Pfizer confirms that 3 doses of its vaccine protect children under 5 years of age

Pfizer confirms that 3 doses of its vaccine protect children under 5 years of age
  • Three doses of Pfizer’s COVID-19 vaccine offer strong protection for children under 5, the company announced Monday.
  • Pfizer plans to turn over the data to US regulators later this week in a move to allow younger children to receive the vaccines.
  • The news comes after months of anxious waiting by parents desperate to vaccinate their infants, toddlers and preschoolers.

Three doses of the vaccine COVID-19 from Pfizer offer strong protection for children under 5, the company announced Monday.

Pfizer plans to hand over data from its vaccine to regulators from the US later this week in a move to allow younger children to receive the vaccines.

The news comes after months of anxious waiting by parents desperate to vaccinate their babies, toddlers and preschoolers, especially as COVID-19 cases are on the rise again. The 18 million children under the age of 5 are the only group in the US not yet eligible for COVID-19 vaccination.

The Food and Drug Administration has begun evaluating data from rival Moderna, which hopes to start offering two shots for children by the summer.

Pfizer has had a harder time figuring out its approach

His goal is to give children an even lower dose, just a tenth of the amount adults get, but he found during his trial that two injections didn’t seem strong enough for preschoolers. So, researchers gave a third injection to more than 1,600 childrenfrom 6 months to 4 years, during the winter increase of the omicron variant.

In a press release, Pfizer and its partner BioNTech said the additional injection worked, boosting the children’s antibody levels against the virus enough to meet FDA criteria for emergency use of the vaccine without issue. of security.

Preliminary data suggested that the three-dose series is 80% effective in preventing symptomatic COVID-19, the companies said, but cautioned that the estimate is based on just 10 cases diagnosed among study participants in late April. Study rules state that at least 21 cases are needed to formally determine effectiveness, and Pfizer promised an update as soon as more data is available.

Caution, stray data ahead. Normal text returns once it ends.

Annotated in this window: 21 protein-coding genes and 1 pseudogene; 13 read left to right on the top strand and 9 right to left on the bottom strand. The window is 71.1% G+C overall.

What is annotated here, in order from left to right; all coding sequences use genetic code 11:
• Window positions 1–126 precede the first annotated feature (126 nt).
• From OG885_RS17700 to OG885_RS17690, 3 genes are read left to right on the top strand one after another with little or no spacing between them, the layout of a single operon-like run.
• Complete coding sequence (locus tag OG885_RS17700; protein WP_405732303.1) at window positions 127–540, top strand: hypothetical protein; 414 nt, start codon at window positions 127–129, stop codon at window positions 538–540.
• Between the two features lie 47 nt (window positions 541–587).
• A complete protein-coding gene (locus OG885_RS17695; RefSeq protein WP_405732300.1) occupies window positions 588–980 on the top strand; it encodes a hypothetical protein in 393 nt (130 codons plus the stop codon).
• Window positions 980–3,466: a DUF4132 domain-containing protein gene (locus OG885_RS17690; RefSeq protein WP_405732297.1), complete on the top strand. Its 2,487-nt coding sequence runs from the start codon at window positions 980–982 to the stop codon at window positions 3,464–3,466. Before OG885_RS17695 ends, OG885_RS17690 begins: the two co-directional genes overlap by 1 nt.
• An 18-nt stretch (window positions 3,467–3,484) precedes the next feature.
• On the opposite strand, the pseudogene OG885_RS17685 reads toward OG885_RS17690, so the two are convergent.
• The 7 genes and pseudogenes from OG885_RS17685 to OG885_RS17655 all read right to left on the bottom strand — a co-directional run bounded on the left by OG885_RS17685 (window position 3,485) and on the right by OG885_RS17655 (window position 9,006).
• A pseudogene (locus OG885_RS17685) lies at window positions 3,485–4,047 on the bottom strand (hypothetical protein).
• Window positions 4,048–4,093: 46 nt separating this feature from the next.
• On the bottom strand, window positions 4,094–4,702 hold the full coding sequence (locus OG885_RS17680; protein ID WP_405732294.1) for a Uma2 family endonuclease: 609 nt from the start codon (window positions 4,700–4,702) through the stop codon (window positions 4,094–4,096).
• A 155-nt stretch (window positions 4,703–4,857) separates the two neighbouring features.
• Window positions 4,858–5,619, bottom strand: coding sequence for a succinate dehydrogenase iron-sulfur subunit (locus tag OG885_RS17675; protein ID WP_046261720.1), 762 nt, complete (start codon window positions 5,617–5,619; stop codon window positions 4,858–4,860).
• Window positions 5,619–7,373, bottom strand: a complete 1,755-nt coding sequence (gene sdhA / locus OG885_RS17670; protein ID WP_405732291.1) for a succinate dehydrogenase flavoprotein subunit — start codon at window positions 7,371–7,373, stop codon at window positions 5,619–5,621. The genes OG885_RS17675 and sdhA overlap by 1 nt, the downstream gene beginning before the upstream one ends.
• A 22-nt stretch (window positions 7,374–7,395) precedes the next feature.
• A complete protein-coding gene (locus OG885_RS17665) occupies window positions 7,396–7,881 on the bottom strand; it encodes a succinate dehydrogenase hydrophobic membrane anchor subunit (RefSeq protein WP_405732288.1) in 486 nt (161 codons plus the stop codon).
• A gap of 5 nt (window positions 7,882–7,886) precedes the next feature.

The companies had already submitted data on the first two doses to the FDA, and BioNTech CEO Dr. Ugur Sahin said final data on the third dose would be submitted this week.

“The study suggests that a low 3-microgram dose of our vaccine, carefully selected based on tolerability data, provides young children with a high level of protection against recent strains of COVID-19,” it said in a statement.

Whats Next?

The FDA’s vaccine chief, Dr. Peter Marks, promised that the agency “will move quickly without sacrificing our standards” when evaluating the small doses of Pfizer and Moderna.

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The agency has set tentative dates next month for its scientific advisers to publicly discuss each company’s data.

Moderna seeks to be the first to vaccinate the smallest. It sent data to the FDA saying that children develop high levels of antibodies that fight the virus after two injections containing a quarter of the dose given to adults. Moderna study found effectiveness against symptomatic COVID-19 was 40% to 50% during omicron surgeas for adults who only received two doses of the vaccine.

To complicate Moderna’s progress, the FDA has so far allowed its vaccine to be used only in adults.

FDA expected to review Moderna’s data on younger age group, in addition to his study of adolescents and elementary school children. Other countries have already extended the Moderna opportunity to children up to 6 years old.

Although COVID-19 is generally not as dangerous for young people as it is for adults, some children do get very sick or even die. And the omicron variant hit children especially hard, with higher hospitalization rates for children under 5 than at the peak of the previous delta surge.

It is unclear how much demand there will be to vaccinate younger children. Pfizer’s injections for children ages 5 to 11 opened in November, but only about 30% of that age group have received the two recommended starting doses.

Last week, US health officials said primary school children should get a booster shot like everyone over 12 is supposed to gets, to get the best protection against the latest variants of the coronavirus.

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